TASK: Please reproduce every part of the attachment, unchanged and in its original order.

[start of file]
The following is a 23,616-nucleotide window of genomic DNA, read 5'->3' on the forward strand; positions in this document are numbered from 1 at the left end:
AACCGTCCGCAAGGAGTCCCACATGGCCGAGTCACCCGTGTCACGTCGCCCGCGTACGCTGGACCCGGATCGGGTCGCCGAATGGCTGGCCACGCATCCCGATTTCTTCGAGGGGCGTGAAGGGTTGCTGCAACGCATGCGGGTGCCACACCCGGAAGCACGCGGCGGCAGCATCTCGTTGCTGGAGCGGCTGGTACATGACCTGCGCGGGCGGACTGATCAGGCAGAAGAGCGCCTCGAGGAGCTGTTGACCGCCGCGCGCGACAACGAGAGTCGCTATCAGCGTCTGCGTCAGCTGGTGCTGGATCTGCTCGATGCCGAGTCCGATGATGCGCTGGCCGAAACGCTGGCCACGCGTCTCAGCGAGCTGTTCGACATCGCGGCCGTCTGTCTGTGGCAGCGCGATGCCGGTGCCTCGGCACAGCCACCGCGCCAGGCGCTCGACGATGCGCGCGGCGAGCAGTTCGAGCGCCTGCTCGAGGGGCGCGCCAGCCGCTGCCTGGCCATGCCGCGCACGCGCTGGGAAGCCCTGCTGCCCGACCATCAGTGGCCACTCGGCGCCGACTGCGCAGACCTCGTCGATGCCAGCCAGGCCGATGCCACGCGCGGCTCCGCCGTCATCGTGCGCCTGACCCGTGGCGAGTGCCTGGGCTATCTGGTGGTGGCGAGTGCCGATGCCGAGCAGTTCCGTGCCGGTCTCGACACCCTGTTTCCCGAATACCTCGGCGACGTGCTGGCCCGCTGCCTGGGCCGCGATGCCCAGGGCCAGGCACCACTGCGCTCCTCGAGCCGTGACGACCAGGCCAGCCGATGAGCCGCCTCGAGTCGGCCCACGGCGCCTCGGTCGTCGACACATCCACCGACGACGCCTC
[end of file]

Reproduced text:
The following is a 23,616-nucleotide window of genomic DNA, read 5'->3' on the forward strand; positions in this document are numbered from 1 at the left end:
AACCGTCCGCAAGGAGTCCCACATGGCCGAGTCACCCGTGTCACGTCGCCCGCGTACGCTGGACCCGGATCGGGTCGCCGAATGGCTGGCCACGCATCCCGATTTCTTCGAGGGGCGTGAAGGGTTGCTGCAACGCATGCGGGTGCCACACCCGGAAGCACGCGGCGGCAGCATCTCGTTGCTGGAGCGGCTGGTACATGACCTGCGCGGGCGGACTGATCAGGCAGAAGAGCGCCTCGAGGAGCTGTTGACCGCCGCGCGCGACAACGAGAGTCGCTATCAGCGTCTGCGTCAGCTGGTGCTGGATCTGCTCGATGCCGAGTCCGATGATGCGCTGGCCGAAACGCTGGCCACGCGTCTCAGCGAGCTGTTCGACATCGCGGCCGTCTGTCTGTGGCAGCGCGATGCCGGTGCCTCGGCACAGCCACCGCGCCAGGCGCTCGACGATGCGCGCGGCGAGCAGTTCGAGCGCCTGCTCGAGGGGCGCGCCAGCCGCTGCCTGGCCATGCCGCGCACGCGCTGGGAAGCCCTGCTGCCCGACCATCAGTGGCCACTCGGCGCCGACTGCGCAGACCTCGTCGATGCCAGCCAGGCCGATGCCACGCGCGGCTCCGCCGTCATCGTGCGCCTGACCCGTGGCGAGTGCCTGGGCTATCTGGTGGTGGCGAGTGCCGATGCCGAGCAGTTCCGTGCCGGTCTCGACACCCTGTTTCCCGAATACCTCGGCGACGTGCTGGCCCGCTGCCTGGGCCGCGATGCCCAGGGCCAGGCACCACTGCGCTCCTCGAGCCGTGACGACCAGGCCAGCCGATGAGCCGCCTCGAGTCGGCCCACGGCGCCTCGGTCGTCGACACATCCACCGACGACGCCTC